SCREEN TIME

Stay­ing con­nected to the of­fice and your clients can boost your ef­fi­ciency. But when tech­nol­ogy en­ables work to en­croach on your per­sonal life, it’s time to dis­con­nect

Investment Executive - - CONTENTS - BY WENDY CUTH­BERT

Your de­vices may be a boon to busi­ness, but the time you spend pe­rus­ing your screens could be tak­ing a toll on your health.

there is lit­tle de­bate these days that com­put­ers and mo­bile tech­nol­ogy have made many busi­nesses more ef­fi­cient. In­for­ma­tion is avail­able in­stantly, and you and your team can re­main in con­tact around the clock.

But speed and be­ing con­nected all the time aren’t al­ways a good thing when your health is con­cerned.

Ac­cord­ing to Judy Vil­lage, cer­ti­fied pro­fes­sional er­gonomist, ad­junct pro­fes­sor with the UBC School of Pop­u­la­tion and Pub­lic Health and pres­i­dent-elect of the As­so­ci­a­tion of Cana­dian Er­gonomists in Van­cou­ver, sev­eral phys­i­cal and emo­tional health risks — such as mus­cu­loskele­tal in­juries, vi­sion prob­lems, anx­i­ety and stress — are more preva­lent these days, thanks in no small part to our re­liance on com­put­ers and mo­bile tech­nol­ogy.

In the name of ef­fi­ciency, Vil­lage says, jobs that tra­di­tion­ally had more move­ment and va­ri­ety built into them now are more static and seden­tary. As more tasks are com­pleted at a desk, risks for con­di­tions such as ten­donitis, carpal tun­nel syn­drome and neck and back pain are in­creas­ing, along with vi­sion is­sues re­lated to look­ing at screens for much of the day.

Fol­low­ing the rules of er­gonomics is im­por­tant when de­sign­ing a work­place, in­clud­ing el­e­ments such as main­tain­ing a neu­tral pos­ture, re­laxed shoul­ders, straight wrists and a sup­ported back, Vil­lage says. How­ever, those ef­forts can only go so far. “Even the best setup won’t be help­ful if you’re sit­ting all day,” she says.

Fur­ther, Vil­lage says, this “ef­fi­ciency at all costs” at­ti­tude in­creases the like­li­hood of men­tal and emo­tional health prob­lems stem­ming from is­sues such as iso­la­tion and job de­mands.

Mo­bile de­vices carry their own set of trou­bling health risks, i nclud­ing pain, nerve dam­age and vi­sion is­sues stem­ming from overuse. In the past few years, for­mer ex­ec­u­tives for some of Sil­i­con Val­ley’s top tech­nol­ogy com­pa­nies have sug­gested mo­bile de­vices and the ap­pli­ca­tions we run on them may be no less ad­dic­tive and de­struc­tive than gam­bling and drugs. For ex­am­ple, Sean Parker, for­mer pres­i­dent of Face­book Inc., ad­mit­ted late last year that the so­cial net­work was de­signed to hold users’ at­ten­tion for as long as pos­si­ble and give them oc­ca­sional hits of dopamine — the re­ward chem­i­cal in our brains. That ad­mis­sion sug­gests that dig­i­tal tech­nol­ogy may carry a more ne­far­i­ous health risk than we thought.

Ac­cord­ing to Julie McCarthy, pro­fes­sor of or­ga­ni­za­tional be­hav­iour with the Rot­man School of Man­age­ment at the Univer­sity of Toronto, stress and anx­i­ety have in­creased sig­nif­i­cantly in Canada over the past decade. Al­though McCarthy doesn’t blame tech­nol­ogy en­tirely for that up­swing, she says aca­demic data from sev­eral sources sug­gest tech­nol­ogy prob­a­bly plays a role.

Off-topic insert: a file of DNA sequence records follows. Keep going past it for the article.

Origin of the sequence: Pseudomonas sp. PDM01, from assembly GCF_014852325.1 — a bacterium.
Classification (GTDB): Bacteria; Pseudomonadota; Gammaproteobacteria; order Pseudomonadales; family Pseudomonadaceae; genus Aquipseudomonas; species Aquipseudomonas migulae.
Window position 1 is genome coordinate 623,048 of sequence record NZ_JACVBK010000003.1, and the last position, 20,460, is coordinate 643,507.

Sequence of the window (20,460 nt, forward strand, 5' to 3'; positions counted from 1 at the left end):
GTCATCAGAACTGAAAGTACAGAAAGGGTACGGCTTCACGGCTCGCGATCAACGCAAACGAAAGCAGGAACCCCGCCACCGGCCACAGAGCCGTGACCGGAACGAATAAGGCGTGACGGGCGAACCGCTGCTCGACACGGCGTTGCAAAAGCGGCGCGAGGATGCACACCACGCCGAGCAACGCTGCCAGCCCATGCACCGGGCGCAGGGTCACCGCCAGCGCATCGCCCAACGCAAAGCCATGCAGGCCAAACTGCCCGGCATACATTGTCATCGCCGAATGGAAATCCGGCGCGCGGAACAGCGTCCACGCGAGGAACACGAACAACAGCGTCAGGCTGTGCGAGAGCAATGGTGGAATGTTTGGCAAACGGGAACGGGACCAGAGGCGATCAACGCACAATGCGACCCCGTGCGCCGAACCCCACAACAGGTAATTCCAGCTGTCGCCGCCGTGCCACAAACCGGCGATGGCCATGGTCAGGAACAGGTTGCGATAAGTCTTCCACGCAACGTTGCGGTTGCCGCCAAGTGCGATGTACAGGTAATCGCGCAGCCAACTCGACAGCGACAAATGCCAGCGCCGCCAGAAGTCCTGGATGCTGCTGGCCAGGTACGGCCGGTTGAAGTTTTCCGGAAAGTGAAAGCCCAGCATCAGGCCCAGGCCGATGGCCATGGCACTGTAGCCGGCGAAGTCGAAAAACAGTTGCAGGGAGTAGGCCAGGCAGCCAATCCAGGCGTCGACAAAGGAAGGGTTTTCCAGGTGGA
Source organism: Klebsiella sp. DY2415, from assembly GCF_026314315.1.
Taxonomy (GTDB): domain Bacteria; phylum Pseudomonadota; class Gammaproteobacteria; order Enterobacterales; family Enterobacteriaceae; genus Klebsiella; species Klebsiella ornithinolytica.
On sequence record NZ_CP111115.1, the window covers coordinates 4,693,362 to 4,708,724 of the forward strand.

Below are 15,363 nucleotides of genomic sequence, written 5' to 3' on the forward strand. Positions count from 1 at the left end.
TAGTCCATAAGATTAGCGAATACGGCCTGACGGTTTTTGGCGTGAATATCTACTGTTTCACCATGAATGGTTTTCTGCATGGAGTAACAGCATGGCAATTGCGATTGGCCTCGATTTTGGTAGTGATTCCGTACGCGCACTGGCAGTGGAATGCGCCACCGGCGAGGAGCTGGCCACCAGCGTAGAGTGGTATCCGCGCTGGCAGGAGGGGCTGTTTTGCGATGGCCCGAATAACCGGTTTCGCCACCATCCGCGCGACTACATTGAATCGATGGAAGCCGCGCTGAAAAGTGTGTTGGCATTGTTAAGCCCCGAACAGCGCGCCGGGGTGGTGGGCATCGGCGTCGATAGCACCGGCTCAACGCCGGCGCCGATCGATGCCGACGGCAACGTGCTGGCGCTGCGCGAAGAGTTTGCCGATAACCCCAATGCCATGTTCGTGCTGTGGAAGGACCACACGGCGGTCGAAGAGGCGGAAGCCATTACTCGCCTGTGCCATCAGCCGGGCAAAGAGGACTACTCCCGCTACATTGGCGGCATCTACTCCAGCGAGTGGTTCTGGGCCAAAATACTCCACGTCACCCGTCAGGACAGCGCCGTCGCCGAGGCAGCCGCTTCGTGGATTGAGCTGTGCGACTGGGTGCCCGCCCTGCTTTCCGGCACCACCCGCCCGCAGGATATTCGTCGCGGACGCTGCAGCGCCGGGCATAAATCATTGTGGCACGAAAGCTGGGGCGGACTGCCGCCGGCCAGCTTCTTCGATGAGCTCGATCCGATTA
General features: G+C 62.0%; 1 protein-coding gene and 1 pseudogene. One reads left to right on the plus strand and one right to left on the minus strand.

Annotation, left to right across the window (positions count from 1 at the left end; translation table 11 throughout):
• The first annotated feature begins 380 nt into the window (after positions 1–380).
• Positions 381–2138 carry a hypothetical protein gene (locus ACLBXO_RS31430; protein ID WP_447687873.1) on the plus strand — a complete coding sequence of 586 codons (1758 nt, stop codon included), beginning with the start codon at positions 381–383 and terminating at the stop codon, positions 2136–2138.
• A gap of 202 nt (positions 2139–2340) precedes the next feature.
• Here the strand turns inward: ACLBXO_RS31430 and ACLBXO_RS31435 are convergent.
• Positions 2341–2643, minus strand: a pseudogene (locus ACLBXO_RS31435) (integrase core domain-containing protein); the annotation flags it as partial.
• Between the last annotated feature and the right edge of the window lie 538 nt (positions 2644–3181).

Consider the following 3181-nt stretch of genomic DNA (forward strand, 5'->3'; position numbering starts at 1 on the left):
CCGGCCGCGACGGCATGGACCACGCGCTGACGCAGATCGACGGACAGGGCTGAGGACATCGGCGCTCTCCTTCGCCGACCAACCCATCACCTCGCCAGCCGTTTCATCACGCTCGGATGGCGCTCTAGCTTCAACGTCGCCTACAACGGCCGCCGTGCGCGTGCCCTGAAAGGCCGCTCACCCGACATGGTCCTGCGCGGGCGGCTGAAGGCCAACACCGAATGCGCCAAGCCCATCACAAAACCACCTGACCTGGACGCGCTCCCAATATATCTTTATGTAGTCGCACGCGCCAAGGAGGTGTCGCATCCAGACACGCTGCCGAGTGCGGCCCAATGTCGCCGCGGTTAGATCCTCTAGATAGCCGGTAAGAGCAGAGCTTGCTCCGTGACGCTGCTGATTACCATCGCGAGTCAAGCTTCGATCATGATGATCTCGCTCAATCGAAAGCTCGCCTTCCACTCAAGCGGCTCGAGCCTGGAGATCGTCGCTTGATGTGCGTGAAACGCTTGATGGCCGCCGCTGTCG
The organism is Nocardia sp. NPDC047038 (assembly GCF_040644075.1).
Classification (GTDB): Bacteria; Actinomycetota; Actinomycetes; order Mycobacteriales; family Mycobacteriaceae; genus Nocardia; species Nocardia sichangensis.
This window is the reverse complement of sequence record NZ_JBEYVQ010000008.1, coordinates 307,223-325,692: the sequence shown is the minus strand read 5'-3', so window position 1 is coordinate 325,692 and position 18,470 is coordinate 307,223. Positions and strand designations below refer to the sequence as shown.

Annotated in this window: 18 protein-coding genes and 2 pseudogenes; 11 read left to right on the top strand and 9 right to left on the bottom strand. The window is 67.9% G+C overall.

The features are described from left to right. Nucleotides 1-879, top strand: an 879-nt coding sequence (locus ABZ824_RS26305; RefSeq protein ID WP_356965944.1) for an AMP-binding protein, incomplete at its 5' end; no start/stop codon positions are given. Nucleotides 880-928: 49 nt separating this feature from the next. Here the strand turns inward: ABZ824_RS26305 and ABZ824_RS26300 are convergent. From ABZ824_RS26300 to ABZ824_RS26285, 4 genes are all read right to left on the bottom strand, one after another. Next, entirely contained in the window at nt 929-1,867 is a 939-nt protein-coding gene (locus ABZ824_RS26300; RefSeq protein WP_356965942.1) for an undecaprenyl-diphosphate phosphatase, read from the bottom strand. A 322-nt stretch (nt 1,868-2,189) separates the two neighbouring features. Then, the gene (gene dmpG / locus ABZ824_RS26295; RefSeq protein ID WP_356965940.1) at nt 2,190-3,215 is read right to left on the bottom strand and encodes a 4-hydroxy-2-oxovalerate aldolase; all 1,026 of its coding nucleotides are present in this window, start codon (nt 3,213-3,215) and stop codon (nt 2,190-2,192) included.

As mo­bile de­vices keep you con­nected, McCarthy says, al­ways be­ing “on” can cause prob­lems. Tech­nol­ogy’s con­nect­ed­ness has cre­ated a cul­ture in which we find get­ting off the grid dif­fi­cult, she says, and the line be­tween work and your per­sonal life be­comes blurred. “Those bound­aries,” she says, “are be­com­ing very fuzzy.”

That en­croach­ment of work into your per­sonal life is a health is­sue. Work re­cov­ery time — those off-duty pe­ri­ods when you de­tach from work psy­cho­log­i­cally, ex­er­cise and re­lax with your fam­ily — is crit­i­cal to main­tain­ing good health. Down­time helps nur­ture your re­silience, which pre­vents you from suf­fer­ing the acute ef­fects of stress and anx­i­ety.

You may be sac­ri­fic­ing pre­cious down­time in or­der to re­main con­nected to work. You would be hard-pressed to find a col­league who hasn’t logged into his or her work email dur­ing off hours.

Many peo­ple keep their smart­phones within reach from their beds. Re­search sug­gests that the light these de­vices emit af­fects pro­duc­tion of mela­tonin, a hor­mone that’s essen­tial to healthy sleep. (McCarthy says her fam­ily keeps their de­vices on an­other floor dur­ing sleep hours.)

The prob­lem, McCarthy points out, is that un­like drugs or gam­bling, our mo­bile de­vices have a pos­i­tive im­pact on our lives, too. For ex­am­ple, you might use your smart­phone or tablet to pur­sue leisure ac­tiv­i­ties such as read­ing an e-book, lis­ten­ing to mu­sic, learn­ing a new skill via YouTube or catch­ing up with friends. And the abil­ity to work off-site pro­vided by these de­vices can mean the dif­fer­ence be­tween tak­ing a much needed va­ca­tion or skip­ping it al­to­gether.

The key strate­gies when tak­ing a so­called “work­ca­tion,” McCarthy says, in­clude set­ting strict rules for when you will ac­cess your de­vice to work, then vow­ing to turn it off com­pletely at other times.

One so­lu­tion is to “live in the mo­ment” and be aware of your sur­round­ings — rather than what’s on your de­vice. And that means let­ting go of your “mul­ti­task­ing” habit. Re­search in­di­cates that turn­ing off your de­vices and em­brac­ing the present has pos­i­tive health ben­e­fits, such as stronger im­mu­nity, im­proved car­dio­vas­cu­lar health and re­duced de­pres­sion, McCarthy says.

“When we’re al­ways dis­tracted and able to of­fer only par­tial at­ten­tion to our tasks or our fam­i­lies,” McCarthy says, “that’s hard on our well-be­ing and detri­men­tal to our pro­duc­tiv­ity.”

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